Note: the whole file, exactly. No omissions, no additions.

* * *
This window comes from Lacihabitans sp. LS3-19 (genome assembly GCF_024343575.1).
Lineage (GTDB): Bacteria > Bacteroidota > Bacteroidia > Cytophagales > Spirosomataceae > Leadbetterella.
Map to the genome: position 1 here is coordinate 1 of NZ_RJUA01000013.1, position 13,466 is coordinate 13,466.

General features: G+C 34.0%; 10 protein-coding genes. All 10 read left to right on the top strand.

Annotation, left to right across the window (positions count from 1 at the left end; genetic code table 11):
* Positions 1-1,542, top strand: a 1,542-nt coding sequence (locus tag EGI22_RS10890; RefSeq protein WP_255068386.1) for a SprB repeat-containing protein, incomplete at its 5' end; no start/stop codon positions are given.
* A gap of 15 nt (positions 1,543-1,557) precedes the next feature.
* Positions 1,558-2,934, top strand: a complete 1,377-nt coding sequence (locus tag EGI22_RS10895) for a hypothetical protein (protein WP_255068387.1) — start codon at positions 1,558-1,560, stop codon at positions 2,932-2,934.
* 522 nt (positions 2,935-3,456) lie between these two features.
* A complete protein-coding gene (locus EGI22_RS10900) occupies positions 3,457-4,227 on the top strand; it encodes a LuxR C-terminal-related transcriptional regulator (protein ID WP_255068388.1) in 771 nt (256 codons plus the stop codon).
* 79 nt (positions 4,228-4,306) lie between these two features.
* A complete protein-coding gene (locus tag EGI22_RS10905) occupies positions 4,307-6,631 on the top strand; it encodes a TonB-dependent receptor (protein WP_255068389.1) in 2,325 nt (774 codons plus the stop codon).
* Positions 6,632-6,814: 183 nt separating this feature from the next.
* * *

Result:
This window comes from Lacihabitans sp. LS3-19 (genome assembly GCF_024343575.1).
Lineage (GTDB): Bacteria > Bacteroidota > Bacteroidia > Cytophagales > Spirosomataceae > Leadbetterella.
Map to the genome: position 1 here is coordinate 1 of NZ_RJUA01000013.1, position 13,466 is coordinate 13,466.

General features: G+C 34.0%; 10 protein-coding genes. All 10 read left to right on the top strand.

Annotation, left to right across the window (positions count from 1 at the left end; genetic code table 11):
* Positions 1-1,542, top strand: a 1,542-nt coding sequence (locus tag EGI22_RS10890; RefSeq protein WP_255068386.1) for a SprB repeat-containing protein, incomplete at its 5' end; no start/stop codon positions are given.
* A gap of 15 nt (positions 1,543-1,557) precedes the next feature.
* Positions 1,558-2,934, top strand: a complete 1,377-nt coding sequence (locus tag EGI22_RS10895) for a hypothetical protein (protein WP_255068387.1) — start codon at positions 1,558-1,560, stop codon at positions 2,932-2,934.
* 522 nt (positions 2,935-3,456) lie between these two features.
* A complete protein-coding gene (locus EGI22_RS10900) occupies positions 3,457-4,227 on the top strand; it encodes a LuxR C-terminal-related transcriptional regulator (protein ID WP_255068388.1) in 771 nt (256 codons plus the stop codon).
* 79 nt (positions 4,228-4,306) lie between these two features.
* A complete protein-coding gene (locus tag EGI22_RS10905) occupies positions 4,307-6,631 on the top strand; it encodes a TonB-dependent receptor (protein WP_255068389.1) in 2,325 nt (774 codons plus the stop codon).
* Positions 6,632-6,814: 183 nt separating this feature from the next.